There's another reason Foyt took 14 as his number in 1967. The previous year, he finished 13th in the USAC National Championship standings. Car numbers in those days were assigned to drivers based on their finish in the prior year's points, however, #13 was avoided at all costs. Therefore, 14 was the next number available to A.J. As noted, he didn't make it his permanent number until 1973.
When I started becoming a fan of Indy Car racing in the early-80’s. A.J. Foyt was already driving his synonymous #14. At the time, I didn’t know what Gilmore was, nor did I really care – I was seven. He was driving the #14, and he was the favorite to win the Indianapolis 500.
As my interest in the ‘500’ grew, so did my curiosity about legends of the sport, including A.J.. I knew he had driven #1 for two of his ‘500’ wins (1961 & 1964) from the photos, but I never got the chance to see him drive the #1, or any other number for that matter. In my mind, he is and always will be #14. But it got me thinking … what other numbers had A.J. driven in the Indianapolis 500? A deeper dive into the photo and statistical archives was warranted, and this off-season, I finally got to do some digging.
Foyt’s rookie year at the Indianapolis Motor Speedway was in 1958, driving a Dean Van Lines Special #29. Twenty-nine? Really? Sure enough … #29.
The next year, he wasn’t in the #29, but rather the #10. As you can see, even in 1959, he was a student in the craft of engineering a faster car.
1960 … and he was in the #5.
1961 was the first year he was in the #1, as he won the USAC National Championship in 1960. If you know your A.J. Foyt trivia, we all know what happened in that race.
A.J. would drive the #1 four times in that five-year span, corresponding with his four USAC National Championships, winning the ‘500’ again in 1964. The one time he didn’t drive the #1 in that span was in 1963, when he drove the #2. He finished 2nd in the championship to Rodger Ward in 1962.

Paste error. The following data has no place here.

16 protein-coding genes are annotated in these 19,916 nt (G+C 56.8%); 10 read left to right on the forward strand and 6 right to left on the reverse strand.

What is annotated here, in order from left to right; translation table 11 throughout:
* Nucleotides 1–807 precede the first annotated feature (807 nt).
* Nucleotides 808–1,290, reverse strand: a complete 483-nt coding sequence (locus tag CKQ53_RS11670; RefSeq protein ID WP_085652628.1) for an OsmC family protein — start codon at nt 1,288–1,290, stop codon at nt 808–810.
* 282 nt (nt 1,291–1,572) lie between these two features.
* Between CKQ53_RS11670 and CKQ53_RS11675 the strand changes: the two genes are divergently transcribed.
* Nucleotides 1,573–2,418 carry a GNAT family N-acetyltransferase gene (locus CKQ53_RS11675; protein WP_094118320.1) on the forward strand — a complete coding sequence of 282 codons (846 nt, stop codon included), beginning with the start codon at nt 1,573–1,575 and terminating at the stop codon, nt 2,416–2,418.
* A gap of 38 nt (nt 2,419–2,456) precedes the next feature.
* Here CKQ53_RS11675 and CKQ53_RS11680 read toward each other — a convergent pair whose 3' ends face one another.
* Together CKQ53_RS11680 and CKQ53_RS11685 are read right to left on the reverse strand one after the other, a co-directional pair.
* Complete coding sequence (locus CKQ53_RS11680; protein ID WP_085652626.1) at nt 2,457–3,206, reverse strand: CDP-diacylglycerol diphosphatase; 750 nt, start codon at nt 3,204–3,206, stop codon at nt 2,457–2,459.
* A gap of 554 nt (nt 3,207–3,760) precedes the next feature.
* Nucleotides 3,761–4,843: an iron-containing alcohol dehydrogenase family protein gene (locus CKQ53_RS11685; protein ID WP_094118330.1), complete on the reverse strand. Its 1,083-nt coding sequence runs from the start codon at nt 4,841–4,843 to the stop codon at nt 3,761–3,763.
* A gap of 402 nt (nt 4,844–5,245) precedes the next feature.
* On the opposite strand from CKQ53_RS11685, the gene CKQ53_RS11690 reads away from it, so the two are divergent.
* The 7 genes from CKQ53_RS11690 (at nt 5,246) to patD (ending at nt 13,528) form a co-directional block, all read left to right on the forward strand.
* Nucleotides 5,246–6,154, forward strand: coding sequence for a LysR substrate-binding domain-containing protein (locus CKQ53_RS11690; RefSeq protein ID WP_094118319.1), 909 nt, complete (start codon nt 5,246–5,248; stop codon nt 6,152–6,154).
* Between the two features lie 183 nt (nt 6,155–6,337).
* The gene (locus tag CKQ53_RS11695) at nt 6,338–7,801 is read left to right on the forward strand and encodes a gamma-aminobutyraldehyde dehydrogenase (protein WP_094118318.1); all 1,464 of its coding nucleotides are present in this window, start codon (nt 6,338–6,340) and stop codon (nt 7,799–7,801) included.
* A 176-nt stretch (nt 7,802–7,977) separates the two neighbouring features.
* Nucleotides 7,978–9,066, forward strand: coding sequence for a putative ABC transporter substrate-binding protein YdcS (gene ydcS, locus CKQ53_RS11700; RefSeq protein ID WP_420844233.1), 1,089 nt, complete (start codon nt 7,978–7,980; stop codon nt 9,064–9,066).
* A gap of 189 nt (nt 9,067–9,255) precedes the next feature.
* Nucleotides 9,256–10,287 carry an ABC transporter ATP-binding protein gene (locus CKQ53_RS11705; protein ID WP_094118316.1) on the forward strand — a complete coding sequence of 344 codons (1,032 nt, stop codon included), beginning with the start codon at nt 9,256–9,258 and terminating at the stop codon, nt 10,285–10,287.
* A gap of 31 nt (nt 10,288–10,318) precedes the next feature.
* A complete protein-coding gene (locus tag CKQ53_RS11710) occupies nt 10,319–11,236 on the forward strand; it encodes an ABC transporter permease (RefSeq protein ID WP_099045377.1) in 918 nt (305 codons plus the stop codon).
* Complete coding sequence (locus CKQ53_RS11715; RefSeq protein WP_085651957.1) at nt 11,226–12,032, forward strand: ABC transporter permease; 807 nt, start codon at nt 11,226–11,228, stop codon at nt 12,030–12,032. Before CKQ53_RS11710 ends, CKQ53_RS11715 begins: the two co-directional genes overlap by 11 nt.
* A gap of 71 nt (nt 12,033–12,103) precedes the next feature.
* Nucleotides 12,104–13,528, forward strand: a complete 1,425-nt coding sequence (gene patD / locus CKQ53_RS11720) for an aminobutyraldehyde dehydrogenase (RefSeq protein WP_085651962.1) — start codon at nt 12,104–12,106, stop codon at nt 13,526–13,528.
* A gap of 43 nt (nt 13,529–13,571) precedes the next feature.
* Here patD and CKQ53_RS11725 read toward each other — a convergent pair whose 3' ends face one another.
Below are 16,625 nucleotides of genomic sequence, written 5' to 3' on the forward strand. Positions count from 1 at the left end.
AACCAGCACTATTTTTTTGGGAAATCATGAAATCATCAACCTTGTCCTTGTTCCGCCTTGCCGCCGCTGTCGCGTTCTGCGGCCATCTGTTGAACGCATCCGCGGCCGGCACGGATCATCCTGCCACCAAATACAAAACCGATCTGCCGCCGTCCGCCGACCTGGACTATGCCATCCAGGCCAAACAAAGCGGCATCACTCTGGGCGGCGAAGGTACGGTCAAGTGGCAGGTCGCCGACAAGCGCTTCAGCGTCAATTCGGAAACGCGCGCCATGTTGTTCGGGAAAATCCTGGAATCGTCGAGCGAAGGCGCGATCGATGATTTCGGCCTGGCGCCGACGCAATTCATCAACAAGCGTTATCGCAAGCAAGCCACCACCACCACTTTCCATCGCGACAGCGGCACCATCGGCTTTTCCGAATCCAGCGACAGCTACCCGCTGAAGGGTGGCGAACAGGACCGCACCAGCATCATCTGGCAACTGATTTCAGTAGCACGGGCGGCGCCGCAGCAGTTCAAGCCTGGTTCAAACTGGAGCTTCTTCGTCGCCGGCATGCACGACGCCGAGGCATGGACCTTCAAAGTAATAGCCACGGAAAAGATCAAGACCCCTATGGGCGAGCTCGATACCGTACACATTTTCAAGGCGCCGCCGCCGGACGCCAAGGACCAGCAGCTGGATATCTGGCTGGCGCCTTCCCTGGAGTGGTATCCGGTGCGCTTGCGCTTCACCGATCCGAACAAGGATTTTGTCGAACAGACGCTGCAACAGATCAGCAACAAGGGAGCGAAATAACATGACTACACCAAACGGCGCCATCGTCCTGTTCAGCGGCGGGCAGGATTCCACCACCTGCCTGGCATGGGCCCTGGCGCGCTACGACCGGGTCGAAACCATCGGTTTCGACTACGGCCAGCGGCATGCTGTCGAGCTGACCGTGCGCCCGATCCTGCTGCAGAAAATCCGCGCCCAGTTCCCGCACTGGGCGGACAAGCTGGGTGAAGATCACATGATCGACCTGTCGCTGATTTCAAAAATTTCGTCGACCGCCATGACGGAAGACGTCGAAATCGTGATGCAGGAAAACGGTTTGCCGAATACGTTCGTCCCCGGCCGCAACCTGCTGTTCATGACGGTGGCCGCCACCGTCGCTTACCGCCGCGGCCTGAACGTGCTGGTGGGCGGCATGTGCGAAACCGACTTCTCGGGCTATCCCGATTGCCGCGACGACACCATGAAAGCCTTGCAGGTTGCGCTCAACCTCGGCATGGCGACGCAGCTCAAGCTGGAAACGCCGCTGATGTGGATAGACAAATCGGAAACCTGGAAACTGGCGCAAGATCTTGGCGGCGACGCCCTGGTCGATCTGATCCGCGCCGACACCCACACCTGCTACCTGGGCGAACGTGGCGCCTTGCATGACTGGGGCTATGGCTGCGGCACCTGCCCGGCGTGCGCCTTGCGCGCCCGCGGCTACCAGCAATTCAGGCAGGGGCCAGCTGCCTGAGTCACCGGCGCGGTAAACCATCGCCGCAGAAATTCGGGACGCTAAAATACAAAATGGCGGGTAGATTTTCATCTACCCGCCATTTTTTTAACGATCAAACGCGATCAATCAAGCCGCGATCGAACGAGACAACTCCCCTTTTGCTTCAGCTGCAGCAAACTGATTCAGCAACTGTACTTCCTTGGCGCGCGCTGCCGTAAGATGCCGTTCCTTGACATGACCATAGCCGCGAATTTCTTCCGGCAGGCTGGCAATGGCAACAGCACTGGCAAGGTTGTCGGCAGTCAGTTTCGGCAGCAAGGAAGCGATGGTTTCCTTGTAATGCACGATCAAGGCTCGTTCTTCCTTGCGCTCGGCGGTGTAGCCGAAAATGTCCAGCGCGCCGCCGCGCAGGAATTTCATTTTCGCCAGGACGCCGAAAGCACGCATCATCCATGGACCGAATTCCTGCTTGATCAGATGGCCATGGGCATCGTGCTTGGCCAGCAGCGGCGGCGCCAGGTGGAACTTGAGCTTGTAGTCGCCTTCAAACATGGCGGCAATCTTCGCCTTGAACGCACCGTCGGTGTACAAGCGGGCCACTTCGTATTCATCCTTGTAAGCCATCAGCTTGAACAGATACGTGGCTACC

He would drive the #1 one more time, in 1968. The prior year, 1967, saw his first race in another number – #14. Again, just as his first race with the #1, we all know what happened in that race.
According to Foyt’s website, he chose to drive the #14 because he said it had a good heritage having been campaigned in the past by the likes of Wilbur Shaw, Tony Bettenhausen and Bill Vukovich Sr. Foyt’s fondness for the number may have stemmed too from the first time he ran a #14 Indy car at Sacramento, California in October, 1962. Having switched rides with Bobby Marshman, Foyt won the event in the Thompson-Rotary 14, beginning a 10-year association with Sheraton-Thompson. I also think he was also being part-prophet … more on that in a bit.
He drove three other car numbers in consecutive years. In 1969, he drove Car #6 and started on pole. Car #7 in 1970 and started on the front row. Car #9 in 1971, finishing 3rd.
For the 1973 Indianapolis 500, he returned to the#14, and would retain that number for the rest of his driving career
I remember seeing his 1977 winning car, all decked out in the “Coyote Red”, not “Coyote Orange” as I originally thought, on one of my first times visiting the Speedway museum. I remember his transition years from all Coyote Red, to adding some black in the car, to the all-black #14 car in his final two years on track – 1992 his last race; 1993, turning over the keys (?) to the #14 to Robby Gordon after finding the Turn 1 wall in the sister #41 car.
So, where do I feel A.J. Foyt might have been part-prophet in his numerology?
My current duties with INDYCAR and the Verizon IndyCar Series include digitally entering the official entry lists into our statistics database, so I have to make doubly-sure I get the car number assigned to driver and team properly for our timing & scoring team can upload session statistics. Thus, when I enter “A.J. Foyt 14”, I have to smile. Why?
A.J. Foyt Enterprises …. #14
A.J. Foyt … Fourteen
A.J. Foyt … One – Four
A.J. Foyt … Won … Four
While he drove nine different car numbers in the Indianapolis 500 between 1958 and 1992, in my mind, there is no more perfect number for A.J. Foyt. He remains the definition of #14.